New Website Helping Seniors Find Cheaper Prescription Drugs - Tri-State News, Weather & Sports

New Website Helping Seniors Find Cheaper Prescription Drugs

Reporter: Shannon Samson

Web Producer: Jason Beisel

It's the doctor's responsibility to ask questions about your health, not your finances. When Dr. Mark Graves started asking patients about money, he got some surprising answers.

He found out two out of three of them weren't filling prescriptions because they couldn't afford it. So he figured out a way to ease the burden.

At 71, Billie Powell may seem healthy, but she has some serious medical problems. Some years ago, a case of breast cancer spread to her skull of all places. Medication is keeping the cancer at bay, but at a cost. The drug can cause osteoporosis. So her Oncologist prescribed the bone building drug Fosamax.

Medicare wouldn't pay for it, so she never filled the prescription. "So then Dr. Graves asked me if I was taking it and I said, 'i feel like i can't afford it.' 'wait a minute he said,'" Powell says.

"There are millions of dollars worth of drugs that could be given away in the city of Evansville every year and people just don't avail themselves to that opportunity," Dr. Graves says.

Now they can. With the help of his teenage sons, Dr. Graves created a website that shows you how to save money on prescription drugs. Fill out an on-line questionnaire and you're instantly told if you qualify for discounts offered by the manufacturers.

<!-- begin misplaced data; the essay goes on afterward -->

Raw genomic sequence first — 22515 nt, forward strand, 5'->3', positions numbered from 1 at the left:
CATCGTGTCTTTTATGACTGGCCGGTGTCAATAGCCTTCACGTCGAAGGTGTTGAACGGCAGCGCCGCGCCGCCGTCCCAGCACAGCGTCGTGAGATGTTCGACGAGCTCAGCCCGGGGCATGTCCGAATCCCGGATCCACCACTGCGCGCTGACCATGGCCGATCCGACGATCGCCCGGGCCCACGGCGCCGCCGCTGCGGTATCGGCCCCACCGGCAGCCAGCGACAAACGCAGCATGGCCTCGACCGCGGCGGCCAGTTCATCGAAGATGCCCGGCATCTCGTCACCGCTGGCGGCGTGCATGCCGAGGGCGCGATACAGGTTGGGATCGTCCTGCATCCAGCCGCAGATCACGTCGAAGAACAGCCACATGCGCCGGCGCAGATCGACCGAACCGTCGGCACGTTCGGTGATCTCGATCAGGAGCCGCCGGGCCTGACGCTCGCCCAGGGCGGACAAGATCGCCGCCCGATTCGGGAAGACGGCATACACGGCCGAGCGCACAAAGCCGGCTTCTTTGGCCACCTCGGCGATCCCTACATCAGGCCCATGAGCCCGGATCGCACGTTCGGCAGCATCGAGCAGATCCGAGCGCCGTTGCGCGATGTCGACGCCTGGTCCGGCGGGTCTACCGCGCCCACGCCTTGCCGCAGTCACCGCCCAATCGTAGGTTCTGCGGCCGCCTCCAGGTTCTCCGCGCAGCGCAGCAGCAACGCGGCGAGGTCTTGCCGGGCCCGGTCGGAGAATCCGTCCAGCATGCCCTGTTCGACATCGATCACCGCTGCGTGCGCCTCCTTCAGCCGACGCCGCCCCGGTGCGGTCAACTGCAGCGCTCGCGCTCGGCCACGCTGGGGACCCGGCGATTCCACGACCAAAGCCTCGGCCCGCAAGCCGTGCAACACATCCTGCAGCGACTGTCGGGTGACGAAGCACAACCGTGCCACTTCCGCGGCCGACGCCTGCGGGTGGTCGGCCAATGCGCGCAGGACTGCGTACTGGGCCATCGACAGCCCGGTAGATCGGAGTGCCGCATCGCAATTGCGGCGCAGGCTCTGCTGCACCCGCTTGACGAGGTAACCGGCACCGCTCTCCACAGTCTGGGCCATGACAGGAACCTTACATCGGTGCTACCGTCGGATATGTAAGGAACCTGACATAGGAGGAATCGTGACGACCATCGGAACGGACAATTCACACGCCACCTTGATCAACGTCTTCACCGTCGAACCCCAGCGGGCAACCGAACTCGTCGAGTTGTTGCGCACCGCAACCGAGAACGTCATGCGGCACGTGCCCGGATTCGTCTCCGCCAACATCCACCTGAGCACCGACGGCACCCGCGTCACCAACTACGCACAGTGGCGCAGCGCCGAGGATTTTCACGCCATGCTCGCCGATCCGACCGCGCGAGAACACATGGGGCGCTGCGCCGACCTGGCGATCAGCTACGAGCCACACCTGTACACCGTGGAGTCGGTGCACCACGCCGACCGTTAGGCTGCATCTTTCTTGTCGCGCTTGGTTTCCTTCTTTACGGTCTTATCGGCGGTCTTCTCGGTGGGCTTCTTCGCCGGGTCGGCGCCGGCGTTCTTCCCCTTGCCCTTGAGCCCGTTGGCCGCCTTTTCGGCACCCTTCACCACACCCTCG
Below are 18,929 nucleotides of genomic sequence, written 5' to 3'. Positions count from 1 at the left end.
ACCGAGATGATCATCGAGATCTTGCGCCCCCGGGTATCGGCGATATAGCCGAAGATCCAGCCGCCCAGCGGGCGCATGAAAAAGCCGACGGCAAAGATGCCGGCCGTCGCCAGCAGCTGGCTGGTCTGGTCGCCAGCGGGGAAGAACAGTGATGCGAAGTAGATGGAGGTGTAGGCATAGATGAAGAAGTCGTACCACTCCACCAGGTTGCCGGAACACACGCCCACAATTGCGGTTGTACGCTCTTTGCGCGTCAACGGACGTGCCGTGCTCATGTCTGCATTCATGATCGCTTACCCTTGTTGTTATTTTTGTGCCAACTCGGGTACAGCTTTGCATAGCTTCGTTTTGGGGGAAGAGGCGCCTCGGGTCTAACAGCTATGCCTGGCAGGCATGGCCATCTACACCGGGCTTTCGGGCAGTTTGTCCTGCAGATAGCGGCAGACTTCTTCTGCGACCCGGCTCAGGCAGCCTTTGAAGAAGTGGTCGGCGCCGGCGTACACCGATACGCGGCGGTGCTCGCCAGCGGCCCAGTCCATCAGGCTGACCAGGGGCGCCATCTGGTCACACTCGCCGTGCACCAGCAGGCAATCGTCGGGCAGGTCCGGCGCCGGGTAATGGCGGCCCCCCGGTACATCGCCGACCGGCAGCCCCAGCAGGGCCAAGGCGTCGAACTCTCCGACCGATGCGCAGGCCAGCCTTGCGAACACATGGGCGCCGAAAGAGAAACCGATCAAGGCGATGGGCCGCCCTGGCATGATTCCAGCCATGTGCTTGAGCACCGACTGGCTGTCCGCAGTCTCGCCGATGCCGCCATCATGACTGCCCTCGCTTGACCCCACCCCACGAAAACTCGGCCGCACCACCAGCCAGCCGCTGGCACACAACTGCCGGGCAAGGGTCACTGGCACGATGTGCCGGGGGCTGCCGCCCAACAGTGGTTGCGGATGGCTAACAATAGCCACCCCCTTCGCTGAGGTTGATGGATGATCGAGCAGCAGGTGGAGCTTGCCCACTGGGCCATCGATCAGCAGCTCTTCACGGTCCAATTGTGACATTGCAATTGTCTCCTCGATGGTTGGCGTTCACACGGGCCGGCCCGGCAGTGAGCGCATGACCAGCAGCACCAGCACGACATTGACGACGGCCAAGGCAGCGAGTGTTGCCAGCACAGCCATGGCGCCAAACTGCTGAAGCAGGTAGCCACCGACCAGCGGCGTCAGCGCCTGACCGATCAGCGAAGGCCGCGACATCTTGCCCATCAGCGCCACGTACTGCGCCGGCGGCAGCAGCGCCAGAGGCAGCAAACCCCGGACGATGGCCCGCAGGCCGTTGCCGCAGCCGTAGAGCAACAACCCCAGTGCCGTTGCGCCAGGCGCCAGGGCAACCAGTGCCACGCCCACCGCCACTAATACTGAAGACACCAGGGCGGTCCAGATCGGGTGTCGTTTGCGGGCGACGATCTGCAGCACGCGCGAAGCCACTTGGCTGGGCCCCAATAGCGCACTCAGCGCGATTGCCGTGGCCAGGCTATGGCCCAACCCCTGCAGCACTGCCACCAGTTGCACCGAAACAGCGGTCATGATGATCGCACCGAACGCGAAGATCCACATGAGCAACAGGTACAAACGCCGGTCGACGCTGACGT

For instance, if you and your spouse make less than $24,000 a year you may be qualified. "There is almost reason not to get nearly a 75% reduction in the cost of your drugs," Dr. Graves says.

Patients with median incomes may not qualify to get free drugs, but the site can show them what kind of cheaper, equally effective drugs are out there.

As for Billie Powell, she filled out an application. "I mailed it in and my cancer medication went from over $200 a month to $12 a month using this prescription plan," Powell says.

She also gets the Fosamax sent to her home for free. So now she can take her cancer medication without worrying what it will do to her bones.

Dr. Graves has teamed up with two colleagues at Indiana University who are helping him gather information about patients who can't afford prescription drugs so they can hopefully someday present their findings to congress. So when you log on the site, you'll be asked to fill out a survey. To be taken to Dr. Graves website click here

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